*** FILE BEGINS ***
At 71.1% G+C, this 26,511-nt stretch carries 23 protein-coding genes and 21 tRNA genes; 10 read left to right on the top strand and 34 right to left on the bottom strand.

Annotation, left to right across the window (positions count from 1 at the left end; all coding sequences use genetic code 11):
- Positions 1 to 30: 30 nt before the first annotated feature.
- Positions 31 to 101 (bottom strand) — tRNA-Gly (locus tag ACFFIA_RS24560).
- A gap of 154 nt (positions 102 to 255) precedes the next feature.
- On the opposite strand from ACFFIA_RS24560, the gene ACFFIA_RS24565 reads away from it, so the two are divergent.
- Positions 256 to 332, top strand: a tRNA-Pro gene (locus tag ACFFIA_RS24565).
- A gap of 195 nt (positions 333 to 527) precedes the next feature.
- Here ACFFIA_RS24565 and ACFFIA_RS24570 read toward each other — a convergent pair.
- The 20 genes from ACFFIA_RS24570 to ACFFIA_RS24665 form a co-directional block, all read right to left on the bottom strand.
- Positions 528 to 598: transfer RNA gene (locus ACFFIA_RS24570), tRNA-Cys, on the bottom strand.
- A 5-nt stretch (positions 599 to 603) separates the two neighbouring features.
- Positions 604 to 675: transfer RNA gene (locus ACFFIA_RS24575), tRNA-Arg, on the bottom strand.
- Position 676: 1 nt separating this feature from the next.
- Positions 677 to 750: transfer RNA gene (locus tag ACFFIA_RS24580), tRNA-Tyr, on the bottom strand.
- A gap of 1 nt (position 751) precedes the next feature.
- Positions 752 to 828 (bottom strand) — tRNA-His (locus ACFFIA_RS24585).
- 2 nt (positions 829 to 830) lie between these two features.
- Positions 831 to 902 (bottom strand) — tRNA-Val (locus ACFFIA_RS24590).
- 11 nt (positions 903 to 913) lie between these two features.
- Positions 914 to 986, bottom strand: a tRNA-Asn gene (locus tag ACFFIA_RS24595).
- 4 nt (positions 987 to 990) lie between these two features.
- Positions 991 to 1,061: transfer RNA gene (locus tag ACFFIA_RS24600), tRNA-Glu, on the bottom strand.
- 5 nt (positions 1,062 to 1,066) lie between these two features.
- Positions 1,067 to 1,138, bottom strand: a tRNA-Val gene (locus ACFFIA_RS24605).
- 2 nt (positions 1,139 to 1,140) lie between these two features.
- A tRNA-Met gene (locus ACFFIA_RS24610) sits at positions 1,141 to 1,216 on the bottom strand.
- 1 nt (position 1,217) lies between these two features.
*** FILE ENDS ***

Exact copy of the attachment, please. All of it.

At 71.1% G+C, this 26,511-nt stretch carries 23 protein-coding genes and 21 tRNA genes; 10 read left to right on the top strand and 34 right to left on the bottom strand.

Annotation, left to right across the window (positions count from 1 at the left end; all coding sequences use genetic code 11):
- Positions 1 to 30: 30 nt before the first annotated feature.
- Positions 31 to 101 (bottom strand) — tRNA-Gly (locus tag ACFFIA_RS24560).
- A gap of 154 nt (positions 102 to 255) precedes the next feature.
- On the opposite strand from ACFFIA_RS24560, the gene ACFFIA_RS24565 reads away from it, so the two are divergent.
- Positions 256 to 332, top strand: a tRNA-Pro gene (locus tag ACFFIA_RS24565).
- A gap of 195 nt (positions 333 to 527) precedes the next feature.
- Here ACFFIA_RS24565 and ACFFIA_RS24570 read toward each other — a convergent pair.
- The 20 genes from ACFFIA_RS24570 to ACFFIA_RS24665 form a co-directional block, all read right to left on the bottom strand.
- Positions 528 to 598: transfer RNA gene (locus ACFFIA_RS24570), tRNA-Cys, on the bottom strand.
- A 5-nt stretch (positions 599 to 603) separates the two neighbouring features.
- Positions 604 to 675: transfer RNA gene (locus ACFFIA_RS24575), tRNA-Arg, on the bottom strand.
- Position 676: 1 nt separating this feature from the next.
- Positions 677 to 750: transfer RNA gene (locus tag ACFFIA_RS24580), tRNA-Tyr, on the bottom strand.
- A gap of 1 nt (position 751) precedes the next feature.
- Positions 752 to 828 (bottom strand) — tRNA-His (locus ACFFIA_RS24585).
- 2 nt (positions 829 to 830) lie between these two features.
- Positions 831 to 902 (bottom strand) — tRNA-Val (locus ACFFIA_RS24590).
- 11 nt (positions 903 to 913) lie between these two features.
- Positions 914 to 986, bottom strand: a tRNA-Asn gene (locus tag ACFFIA_RS24595).
- 4 nt (positions 987 to 990) lie between these two features.
- Positions 991 to 1,061: transfer RNA gene (locus tag ACFFIA_RS24600), tRNA-Glu, on the bottom strand.
- 5 nt (positions 1,062 to 1,066) lie between these two features.
- Positions 1,067 to 1,138, bottom strand: a tRNA-Val gene (locus ACFFIA_RS24605).
- 2 nt (positions 1,139 to 1,140) lie between these two features.
- A tRNA-Met gene (locus ACFFIA_RS24610) sits at positions 1,141 to 1,216 on the bottom strand.
- 1 nt (position 1,217) lies between these two features.